In this article, Kathy Daniels, employment law author and lecturer, looks at the legal aspects of managing allegations of sexual harassment.

Sexual harassment has become big news. Allegations in the film industry of very inappropriate behaviour seem to have given confidence to employees across a number of other sectors to speak out about what has happened to them. As an employer, what do you need to do to address sexual harassment claims, and what are the legal issues you need to be aware of?

An important starting point is to look at the definition of harassment in the Equality Act 2010. It is defined as:

Unwanted conduct related to a relevant protected characteristic, which has the purpose or effect of violating an individual’s dignity or creating an intimidating, hostile, degrading, humiliating or offensive environment for that individual.

There are a number of important points that we need to note from this definition.

First, it does not matter whether the harasser intended to cause any offence, or to harass. The focus is on the purpose or effect of the individual’s behaviour.

In the case of Urbanska-Kopowska v McIlroy and another t/a Mac’s Quality Foods [2008] a colleague made a number of comments to an employee about how attractive she was. This was meant to be a compliment, but she found the comments offensive and was successful in claiming sexual harassment.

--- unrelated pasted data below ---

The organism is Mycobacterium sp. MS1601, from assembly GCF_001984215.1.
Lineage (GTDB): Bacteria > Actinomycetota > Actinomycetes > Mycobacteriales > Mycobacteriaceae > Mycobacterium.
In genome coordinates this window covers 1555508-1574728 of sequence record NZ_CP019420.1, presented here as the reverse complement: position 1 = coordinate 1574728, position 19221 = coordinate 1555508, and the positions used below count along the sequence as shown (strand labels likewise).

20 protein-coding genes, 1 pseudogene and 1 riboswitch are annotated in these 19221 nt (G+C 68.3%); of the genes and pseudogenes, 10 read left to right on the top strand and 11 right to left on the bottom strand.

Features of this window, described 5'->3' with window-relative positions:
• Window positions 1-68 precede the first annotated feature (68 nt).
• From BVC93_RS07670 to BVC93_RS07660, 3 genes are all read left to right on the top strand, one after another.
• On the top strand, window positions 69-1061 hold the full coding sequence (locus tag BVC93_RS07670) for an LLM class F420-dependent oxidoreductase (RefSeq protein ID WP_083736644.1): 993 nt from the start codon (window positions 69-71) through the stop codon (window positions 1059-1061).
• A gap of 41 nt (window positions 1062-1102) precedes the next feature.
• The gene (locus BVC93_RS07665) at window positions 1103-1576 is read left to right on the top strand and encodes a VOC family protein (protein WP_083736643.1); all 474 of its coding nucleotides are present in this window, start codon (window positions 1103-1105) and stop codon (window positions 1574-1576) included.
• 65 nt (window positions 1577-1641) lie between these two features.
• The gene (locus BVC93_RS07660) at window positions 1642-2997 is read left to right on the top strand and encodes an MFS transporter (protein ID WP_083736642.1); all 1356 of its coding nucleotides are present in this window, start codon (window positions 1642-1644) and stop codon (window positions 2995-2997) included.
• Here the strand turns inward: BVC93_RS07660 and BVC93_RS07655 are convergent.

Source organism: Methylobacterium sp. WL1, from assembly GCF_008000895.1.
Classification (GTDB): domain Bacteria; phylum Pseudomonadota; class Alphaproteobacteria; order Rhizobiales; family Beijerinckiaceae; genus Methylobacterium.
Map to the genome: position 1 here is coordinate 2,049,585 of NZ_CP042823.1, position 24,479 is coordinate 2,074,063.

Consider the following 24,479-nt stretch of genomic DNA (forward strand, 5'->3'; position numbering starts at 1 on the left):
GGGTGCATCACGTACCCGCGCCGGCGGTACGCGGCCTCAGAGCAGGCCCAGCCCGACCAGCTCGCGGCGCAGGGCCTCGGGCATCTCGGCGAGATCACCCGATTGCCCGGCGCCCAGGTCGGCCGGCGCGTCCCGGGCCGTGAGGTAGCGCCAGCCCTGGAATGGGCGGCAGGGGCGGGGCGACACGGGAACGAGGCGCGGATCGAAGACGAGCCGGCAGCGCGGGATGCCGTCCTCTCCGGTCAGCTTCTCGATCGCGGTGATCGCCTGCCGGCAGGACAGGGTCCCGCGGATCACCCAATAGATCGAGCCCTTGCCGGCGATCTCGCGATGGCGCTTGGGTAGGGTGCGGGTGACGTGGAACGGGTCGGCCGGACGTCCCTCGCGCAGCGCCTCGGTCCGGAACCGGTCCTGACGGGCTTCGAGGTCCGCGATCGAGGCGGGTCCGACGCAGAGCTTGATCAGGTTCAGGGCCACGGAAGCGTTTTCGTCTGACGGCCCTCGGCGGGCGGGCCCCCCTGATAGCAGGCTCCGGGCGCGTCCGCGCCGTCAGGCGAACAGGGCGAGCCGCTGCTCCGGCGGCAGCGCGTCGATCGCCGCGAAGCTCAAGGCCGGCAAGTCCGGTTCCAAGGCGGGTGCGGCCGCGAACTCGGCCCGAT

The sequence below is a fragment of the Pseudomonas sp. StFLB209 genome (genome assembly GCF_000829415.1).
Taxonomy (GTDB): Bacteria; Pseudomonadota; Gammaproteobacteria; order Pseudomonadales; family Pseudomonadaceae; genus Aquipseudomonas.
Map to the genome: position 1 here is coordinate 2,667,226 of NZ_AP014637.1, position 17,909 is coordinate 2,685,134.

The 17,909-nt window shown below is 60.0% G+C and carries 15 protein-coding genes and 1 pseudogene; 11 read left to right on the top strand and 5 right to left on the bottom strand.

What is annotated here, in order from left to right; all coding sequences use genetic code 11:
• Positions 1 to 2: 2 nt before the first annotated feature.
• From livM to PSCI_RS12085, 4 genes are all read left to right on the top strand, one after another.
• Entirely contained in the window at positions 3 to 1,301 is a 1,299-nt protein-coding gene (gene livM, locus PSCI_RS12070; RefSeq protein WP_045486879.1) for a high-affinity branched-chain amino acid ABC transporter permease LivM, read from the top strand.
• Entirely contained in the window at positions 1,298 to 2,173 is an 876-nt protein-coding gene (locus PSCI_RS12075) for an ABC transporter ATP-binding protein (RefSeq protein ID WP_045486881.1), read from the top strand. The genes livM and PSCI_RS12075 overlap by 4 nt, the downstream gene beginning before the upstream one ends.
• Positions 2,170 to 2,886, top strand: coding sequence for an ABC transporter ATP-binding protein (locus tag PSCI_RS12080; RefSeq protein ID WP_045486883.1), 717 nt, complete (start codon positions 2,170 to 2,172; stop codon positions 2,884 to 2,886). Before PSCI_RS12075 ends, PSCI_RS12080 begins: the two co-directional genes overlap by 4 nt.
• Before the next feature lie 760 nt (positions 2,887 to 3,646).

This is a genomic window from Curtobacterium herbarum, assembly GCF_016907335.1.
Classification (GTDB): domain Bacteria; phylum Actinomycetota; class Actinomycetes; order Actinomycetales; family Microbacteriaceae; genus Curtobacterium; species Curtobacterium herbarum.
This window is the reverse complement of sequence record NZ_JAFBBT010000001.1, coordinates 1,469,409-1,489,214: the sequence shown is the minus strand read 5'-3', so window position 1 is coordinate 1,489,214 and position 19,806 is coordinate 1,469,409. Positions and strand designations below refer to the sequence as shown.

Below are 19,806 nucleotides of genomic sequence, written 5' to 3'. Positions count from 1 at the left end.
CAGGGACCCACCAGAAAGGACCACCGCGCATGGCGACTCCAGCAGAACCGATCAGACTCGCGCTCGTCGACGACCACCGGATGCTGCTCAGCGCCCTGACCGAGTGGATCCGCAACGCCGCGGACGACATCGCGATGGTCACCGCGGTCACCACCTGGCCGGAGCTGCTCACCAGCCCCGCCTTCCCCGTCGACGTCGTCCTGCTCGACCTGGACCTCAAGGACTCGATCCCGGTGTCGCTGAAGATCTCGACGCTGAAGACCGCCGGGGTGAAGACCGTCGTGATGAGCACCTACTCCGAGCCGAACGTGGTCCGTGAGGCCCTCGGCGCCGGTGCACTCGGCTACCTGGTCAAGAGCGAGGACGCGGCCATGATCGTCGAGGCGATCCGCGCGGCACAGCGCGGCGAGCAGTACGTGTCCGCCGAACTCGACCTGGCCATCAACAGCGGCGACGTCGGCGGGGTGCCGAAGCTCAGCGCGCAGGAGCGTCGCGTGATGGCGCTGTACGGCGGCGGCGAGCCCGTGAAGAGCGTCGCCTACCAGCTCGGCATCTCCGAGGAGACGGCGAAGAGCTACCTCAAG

Leading on from this, we can see that the behaviour does not have to be directed at an individual for it to be harassment. The question is whether it is violating the individual’s dignity or causing the unacceptable environment.

This is demonstrated in Moonsar v Fiveways Express Transport Ltd [2004]. In this case, a woman worked in an open plan office with a group of men. She was aware that they were looking at pornography on their computer, within the office. They did not talk to her about it, she did not see anything, but she found the environment that was created to be intimidating, hostile, degrading, humiliating and offensive. She was successful in claiming sexual harassment.

We also note that there is no specific definition of what is and is not harassment. In determining whether there has been harassment, the employment tribunal will carry out both a subjective and objective assessment. The objective assessment will look at the facts of what occurred. The subjective assessment will have regard to the distress caused to the individual, but this does not mean that anything which offends an individual will necessarily be harassment. It is important to note that a one-off comment could be sufficient to be harassment.

In Insitu Cleaning Co Ltd and another v Heads [1995] a manager made a lewd comment to a woman about her breasts. This was a one-off incident, but she did successfully claim sexual harassment because the remark was particularly offensive.

It is also important to note that harassment could be a series of behaviour, or it could be one serious event.